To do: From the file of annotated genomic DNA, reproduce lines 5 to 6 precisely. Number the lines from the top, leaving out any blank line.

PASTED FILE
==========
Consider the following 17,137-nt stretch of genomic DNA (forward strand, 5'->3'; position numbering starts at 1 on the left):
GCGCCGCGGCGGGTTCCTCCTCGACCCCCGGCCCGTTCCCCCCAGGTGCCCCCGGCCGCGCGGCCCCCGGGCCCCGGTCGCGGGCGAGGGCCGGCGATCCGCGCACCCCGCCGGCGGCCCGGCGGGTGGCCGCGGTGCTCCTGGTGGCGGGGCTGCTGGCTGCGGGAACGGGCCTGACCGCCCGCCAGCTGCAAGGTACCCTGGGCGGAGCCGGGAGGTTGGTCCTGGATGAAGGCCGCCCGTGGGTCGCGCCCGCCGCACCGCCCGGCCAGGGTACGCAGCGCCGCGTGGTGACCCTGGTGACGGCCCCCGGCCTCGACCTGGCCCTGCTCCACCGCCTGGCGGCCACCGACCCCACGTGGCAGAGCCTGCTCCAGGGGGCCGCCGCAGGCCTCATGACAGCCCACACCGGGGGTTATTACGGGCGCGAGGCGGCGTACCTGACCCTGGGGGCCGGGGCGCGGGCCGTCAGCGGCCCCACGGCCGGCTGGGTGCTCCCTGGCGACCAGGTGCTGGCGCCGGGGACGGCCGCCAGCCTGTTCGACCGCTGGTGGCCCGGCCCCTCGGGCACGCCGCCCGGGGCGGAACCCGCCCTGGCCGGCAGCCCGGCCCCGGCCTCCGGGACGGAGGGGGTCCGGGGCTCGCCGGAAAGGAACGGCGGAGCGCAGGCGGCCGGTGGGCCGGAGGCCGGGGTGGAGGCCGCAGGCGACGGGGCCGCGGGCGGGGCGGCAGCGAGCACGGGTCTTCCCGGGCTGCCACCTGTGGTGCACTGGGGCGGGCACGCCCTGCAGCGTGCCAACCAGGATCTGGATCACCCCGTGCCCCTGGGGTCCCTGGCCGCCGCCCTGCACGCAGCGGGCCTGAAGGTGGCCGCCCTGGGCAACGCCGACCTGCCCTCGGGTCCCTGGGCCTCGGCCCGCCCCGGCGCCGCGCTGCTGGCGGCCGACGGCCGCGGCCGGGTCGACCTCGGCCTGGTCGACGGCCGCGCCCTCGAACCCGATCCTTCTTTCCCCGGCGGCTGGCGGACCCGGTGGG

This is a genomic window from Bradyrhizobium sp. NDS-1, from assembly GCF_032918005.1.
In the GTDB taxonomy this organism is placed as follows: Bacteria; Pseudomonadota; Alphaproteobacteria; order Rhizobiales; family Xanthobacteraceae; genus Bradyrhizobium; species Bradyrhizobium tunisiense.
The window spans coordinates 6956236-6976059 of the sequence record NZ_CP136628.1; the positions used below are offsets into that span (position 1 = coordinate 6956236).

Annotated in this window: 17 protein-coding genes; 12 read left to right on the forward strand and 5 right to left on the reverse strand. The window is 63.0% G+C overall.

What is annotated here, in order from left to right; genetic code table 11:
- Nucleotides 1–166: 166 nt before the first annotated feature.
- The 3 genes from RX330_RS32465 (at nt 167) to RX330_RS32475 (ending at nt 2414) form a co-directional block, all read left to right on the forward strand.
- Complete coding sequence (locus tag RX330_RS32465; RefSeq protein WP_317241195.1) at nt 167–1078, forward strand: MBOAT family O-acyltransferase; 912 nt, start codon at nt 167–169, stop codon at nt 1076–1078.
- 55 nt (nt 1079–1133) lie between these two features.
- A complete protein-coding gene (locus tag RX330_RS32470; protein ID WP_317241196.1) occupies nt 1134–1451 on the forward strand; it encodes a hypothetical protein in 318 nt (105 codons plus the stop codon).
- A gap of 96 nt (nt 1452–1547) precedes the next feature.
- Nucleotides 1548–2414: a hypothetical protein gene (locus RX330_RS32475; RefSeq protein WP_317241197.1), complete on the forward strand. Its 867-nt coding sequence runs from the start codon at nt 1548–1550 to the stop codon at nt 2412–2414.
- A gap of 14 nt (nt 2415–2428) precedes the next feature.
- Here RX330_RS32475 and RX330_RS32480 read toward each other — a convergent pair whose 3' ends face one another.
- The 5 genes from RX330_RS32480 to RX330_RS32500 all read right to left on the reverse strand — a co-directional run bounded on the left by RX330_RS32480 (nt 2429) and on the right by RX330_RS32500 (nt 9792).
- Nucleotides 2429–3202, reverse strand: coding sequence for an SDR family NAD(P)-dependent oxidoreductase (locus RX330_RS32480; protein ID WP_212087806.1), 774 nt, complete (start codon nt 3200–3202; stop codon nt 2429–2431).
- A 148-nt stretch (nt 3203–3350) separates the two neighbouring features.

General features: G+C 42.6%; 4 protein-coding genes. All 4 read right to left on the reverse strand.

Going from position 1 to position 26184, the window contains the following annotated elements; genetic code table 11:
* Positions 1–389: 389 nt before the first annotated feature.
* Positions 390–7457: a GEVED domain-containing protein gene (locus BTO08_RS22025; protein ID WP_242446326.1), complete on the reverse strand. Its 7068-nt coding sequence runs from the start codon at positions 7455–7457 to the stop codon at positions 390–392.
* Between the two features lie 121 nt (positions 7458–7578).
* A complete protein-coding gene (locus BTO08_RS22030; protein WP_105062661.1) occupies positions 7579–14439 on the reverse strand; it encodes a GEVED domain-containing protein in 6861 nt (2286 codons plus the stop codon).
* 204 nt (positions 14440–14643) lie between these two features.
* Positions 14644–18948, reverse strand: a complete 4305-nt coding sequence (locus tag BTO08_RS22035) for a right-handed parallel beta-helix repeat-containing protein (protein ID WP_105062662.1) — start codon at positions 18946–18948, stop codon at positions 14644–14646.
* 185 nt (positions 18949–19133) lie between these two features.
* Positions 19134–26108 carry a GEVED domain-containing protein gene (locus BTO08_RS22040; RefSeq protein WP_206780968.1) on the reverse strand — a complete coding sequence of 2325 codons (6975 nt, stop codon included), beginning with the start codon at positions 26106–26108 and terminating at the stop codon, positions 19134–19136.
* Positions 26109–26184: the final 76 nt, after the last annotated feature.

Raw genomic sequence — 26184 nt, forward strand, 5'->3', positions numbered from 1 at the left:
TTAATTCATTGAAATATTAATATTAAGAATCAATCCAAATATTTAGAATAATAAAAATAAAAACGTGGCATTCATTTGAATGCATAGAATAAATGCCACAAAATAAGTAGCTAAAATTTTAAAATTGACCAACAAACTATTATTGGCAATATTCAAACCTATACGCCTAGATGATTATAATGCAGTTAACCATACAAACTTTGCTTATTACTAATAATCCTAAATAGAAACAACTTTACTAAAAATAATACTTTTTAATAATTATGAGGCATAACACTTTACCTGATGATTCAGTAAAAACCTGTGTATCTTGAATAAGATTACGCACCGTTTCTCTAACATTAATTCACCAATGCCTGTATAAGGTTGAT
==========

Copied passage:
The window spans coordinates 6956236-6976059 of the sequence record NZ_CP136628.1; the positions used below are offsets into that span (position 1 = coordinate 6956236).

Annotated in this window: 17 protein-coding genes; 12 read left to right on the forward strand and 5 right to left on the reverse strand. The window is 63.0% G+C overall.